Nash and Nirenberg received the Abel Prize from the King of Norway

John F. Nash Jr. and Louis Nirenberg received the 2015 Abel Prize from His Majesty King Harald V at the award ceremony in Oslo on 19 May. The two American mathematicians receive the prize "for striking and seminal contributions to the theory of nonlinear partial differential equations and its applications to geometric analysis." The laureates share the 6 mill NOK (about EUR 700,000 or USD 750,000) prize money.

hn F. Nash Jr. and Louis Nirenberg receives the 2015 Abel Prize from His Majesty King Harald V. Photo: NTB/Scanpixhn F. Nash Jr. and Louis Nirenberg receives the 2015 Abel Prize from His Majesty King Harald V. Photo: NTB/Scanpix

The Abel Fanfare, composed by Klaus Sandvik, was performed by musicians from the Staff Band of the Norwegian Armed Forces as the Abel Laureates entered the University Aula. They were accompanied by members of the Abel committee, the chair of the Abel board and the president of the Norwegian Academy of Science and Letters. H.M. the King entered the Aula escorted by Ole Petter Ottersen, rector at the University of Oslo, and Řivind Andersen, secretary general of the Norwegian Academy of Science and Letters.

As a prelude to the award ceremony the audience was invited on a journey into the history of the Abel Prize presented in pictures and words. The president of the Norwegian Academy of Science and Letters Kirsti Strřm Bull also dwelled on the history of the prize in her opening speech. The first initiative to establish a mathematical prize in the name of Niels Henrik Abel was taken by another Norwegian mathematician, Sophus Lie, already in 1898. But it would take more than 100 years before the Abel Prize became a reality in 2002. Interestingly enough there is a mathematical connection between Sophus Lie and this year's Abel Laureates, Kirsti Strřm Bull explained.

The vocal group Pitsj performing at the ceremony. Photo: NTB/ScanpixThe vocal group Pitsj performing at the ceremony. Photo: NTB/Scanpix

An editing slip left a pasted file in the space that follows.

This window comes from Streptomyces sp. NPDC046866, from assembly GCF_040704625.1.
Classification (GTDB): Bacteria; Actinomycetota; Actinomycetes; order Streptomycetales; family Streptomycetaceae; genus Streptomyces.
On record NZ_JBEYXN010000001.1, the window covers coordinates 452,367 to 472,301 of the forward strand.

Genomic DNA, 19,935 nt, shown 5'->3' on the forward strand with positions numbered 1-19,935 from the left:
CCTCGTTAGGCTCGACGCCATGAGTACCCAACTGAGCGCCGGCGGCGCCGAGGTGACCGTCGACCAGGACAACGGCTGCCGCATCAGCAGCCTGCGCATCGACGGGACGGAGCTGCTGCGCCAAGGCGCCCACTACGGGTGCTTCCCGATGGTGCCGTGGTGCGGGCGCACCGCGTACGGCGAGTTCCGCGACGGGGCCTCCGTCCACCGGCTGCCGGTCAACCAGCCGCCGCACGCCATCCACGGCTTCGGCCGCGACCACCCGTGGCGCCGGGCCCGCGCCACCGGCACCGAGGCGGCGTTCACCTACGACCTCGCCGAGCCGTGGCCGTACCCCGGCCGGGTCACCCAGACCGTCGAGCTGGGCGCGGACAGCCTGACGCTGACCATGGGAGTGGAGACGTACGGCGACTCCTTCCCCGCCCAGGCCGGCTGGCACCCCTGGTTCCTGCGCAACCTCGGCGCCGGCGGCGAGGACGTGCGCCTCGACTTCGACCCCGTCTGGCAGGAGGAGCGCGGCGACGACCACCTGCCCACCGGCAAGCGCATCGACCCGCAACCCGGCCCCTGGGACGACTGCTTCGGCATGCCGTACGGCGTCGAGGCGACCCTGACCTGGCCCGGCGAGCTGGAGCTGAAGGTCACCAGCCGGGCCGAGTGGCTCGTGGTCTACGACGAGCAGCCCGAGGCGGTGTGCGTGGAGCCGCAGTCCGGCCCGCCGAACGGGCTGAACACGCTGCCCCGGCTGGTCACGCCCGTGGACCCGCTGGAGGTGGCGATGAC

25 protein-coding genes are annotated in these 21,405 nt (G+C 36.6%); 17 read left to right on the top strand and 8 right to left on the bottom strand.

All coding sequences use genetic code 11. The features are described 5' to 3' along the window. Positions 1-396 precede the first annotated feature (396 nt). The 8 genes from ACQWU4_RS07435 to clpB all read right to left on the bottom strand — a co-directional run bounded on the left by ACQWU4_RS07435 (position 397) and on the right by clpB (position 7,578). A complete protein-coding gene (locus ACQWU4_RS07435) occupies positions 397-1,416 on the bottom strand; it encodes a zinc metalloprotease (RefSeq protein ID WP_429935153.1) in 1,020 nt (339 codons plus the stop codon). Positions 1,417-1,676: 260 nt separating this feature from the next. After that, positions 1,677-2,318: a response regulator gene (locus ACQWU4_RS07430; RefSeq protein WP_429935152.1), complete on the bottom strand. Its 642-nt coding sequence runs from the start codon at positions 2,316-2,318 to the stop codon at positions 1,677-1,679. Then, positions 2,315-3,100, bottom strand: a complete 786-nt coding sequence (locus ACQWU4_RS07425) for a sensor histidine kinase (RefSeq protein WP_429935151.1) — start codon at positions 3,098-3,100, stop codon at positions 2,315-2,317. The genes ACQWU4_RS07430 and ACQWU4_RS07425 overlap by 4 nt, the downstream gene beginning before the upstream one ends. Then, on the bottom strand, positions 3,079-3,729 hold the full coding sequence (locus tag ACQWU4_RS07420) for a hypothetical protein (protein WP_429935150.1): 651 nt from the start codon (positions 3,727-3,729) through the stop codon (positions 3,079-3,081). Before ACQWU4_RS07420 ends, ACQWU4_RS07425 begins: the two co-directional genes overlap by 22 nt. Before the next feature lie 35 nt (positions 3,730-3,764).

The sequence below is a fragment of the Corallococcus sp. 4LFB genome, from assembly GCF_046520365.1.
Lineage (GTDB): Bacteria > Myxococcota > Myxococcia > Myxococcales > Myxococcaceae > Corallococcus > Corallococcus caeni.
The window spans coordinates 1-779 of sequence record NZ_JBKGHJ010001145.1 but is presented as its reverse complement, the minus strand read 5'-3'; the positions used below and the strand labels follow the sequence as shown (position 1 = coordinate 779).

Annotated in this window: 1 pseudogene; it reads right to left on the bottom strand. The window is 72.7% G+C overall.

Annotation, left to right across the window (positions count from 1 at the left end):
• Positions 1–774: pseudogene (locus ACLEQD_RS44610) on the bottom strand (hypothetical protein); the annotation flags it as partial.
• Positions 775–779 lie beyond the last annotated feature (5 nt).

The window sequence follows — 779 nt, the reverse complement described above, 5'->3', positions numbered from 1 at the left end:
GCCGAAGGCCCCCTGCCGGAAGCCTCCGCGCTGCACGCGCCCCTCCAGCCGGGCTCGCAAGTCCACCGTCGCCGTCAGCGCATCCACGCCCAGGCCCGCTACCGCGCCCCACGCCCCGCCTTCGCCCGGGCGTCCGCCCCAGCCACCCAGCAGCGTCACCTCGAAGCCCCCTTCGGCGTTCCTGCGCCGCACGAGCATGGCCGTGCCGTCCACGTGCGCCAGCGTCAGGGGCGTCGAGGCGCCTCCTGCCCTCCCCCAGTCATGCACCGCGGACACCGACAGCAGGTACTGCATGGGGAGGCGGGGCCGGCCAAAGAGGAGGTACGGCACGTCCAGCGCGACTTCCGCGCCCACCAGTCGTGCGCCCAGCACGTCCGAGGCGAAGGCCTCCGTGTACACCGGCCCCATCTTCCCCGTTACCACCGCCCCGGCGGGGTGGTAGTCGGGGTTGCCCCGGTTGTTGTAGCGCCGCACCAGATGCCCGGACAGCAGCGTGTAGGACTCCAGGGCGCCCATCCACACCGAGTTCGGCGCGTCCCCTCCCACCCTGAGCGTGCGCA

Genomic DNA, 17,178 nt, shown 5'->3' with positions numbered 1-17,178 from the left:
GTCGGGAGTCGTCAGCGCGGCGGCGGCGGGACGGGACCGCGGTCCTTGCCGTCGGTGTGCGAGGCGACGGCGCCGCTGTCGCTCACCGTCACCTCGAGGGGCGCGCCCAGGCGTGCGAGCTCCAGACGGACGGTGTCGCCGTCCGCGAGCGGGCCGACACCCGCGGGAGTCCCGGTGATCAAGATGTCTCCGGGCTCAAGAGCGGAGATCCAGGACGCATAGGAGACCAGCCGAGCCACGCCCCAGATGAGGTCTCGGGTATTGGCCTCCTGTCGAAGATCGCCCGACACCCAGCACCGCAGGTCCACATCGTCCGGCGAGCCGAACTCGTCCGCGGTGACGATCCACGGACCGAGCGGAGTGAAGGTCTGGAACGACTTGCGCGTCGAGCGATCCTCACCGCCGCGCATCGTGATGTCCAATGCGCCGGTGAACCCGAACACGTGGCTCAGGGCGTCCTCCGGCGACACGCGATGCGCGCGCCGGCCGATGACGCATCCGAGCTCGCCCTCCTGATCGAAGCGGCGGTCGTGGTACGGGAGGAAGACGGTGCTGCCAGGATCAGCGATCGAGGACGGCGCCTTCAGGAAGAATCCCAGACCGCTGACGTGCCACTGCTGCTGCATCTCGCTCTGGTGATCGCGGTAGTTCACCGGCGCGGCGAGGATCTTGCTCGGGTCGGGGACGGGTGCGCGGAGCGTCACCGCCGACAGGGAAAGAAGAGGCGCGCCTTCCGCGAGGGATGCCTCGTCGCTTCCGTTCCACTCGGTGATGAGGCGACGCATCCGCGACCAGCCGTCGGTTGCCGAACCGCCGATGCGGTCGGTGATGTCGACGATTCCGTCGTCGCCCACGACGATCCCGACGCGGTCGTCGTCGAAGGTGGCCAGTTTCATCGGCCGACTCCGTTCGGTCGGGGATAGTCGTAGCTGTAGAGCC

Film about the laureates
The Berlin-based filmmaker and mathematician Ekaterina Eremenko had visited John Nash Jr. and Louis Nirenberg at their universities; Princeton University and Courant Institute of Mathematical Sciences at New York University. Through the two short films we got a glimpse into the world of the mathematicians. The brilliant mathematicians shared their thoughts both about life and mathematics. Ekaterina Eremenko has also made the film «Colors of Math».

Watch the films here

After the showing of the films the chair of the Abel Committee, John Rognes, gave the reasons for the awarding of the 2015 Abel Prize to John F. Nash Jr. and Louis Nirenberg. He then asked H.M. the King to come forward to present the Abel Prize to the laureates.

After the award ceremony there was a reception at Det Norske Teatret (The Norwegian Theatre). During the reception the laureates were be interviewed by Vivienne Parry, a British science journalist and author. Parry is perhaps best known for presenting BBC TV science programs Tomorrow's World and Panorama.



Vivienne Parry interviews the Laureates. Photo: NTB/ScanpixVivienne Parry interviews the Laureates. Photo: NTB/Scanpix

Earlier the same day the Abel Laureates were received in audience at the Royal Palace. The Abel Banquet at Akershus Castle, hosted by Torbjřrn Rře Isaksen, Minister of Education and Research, ended the day.

Lovász and Wigderson to share the Abel Prize

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“for their foundational contributions to theoretical computer science and discrete mathematics, and their leading role in shaping them into central fields of modern mathematics”

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Det Norske Videnskaps-Akademi
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The Norwegian Academy of Science and Letters
Drammensveien 78
N-0271 Oslo, Norway
Telephone: + 47 22 84 15 00
E-mail: abelprisen@dnva.no
Web editor: Eirik Furu Baardsen
Design and technical solutions: Ravn Webveveriet AS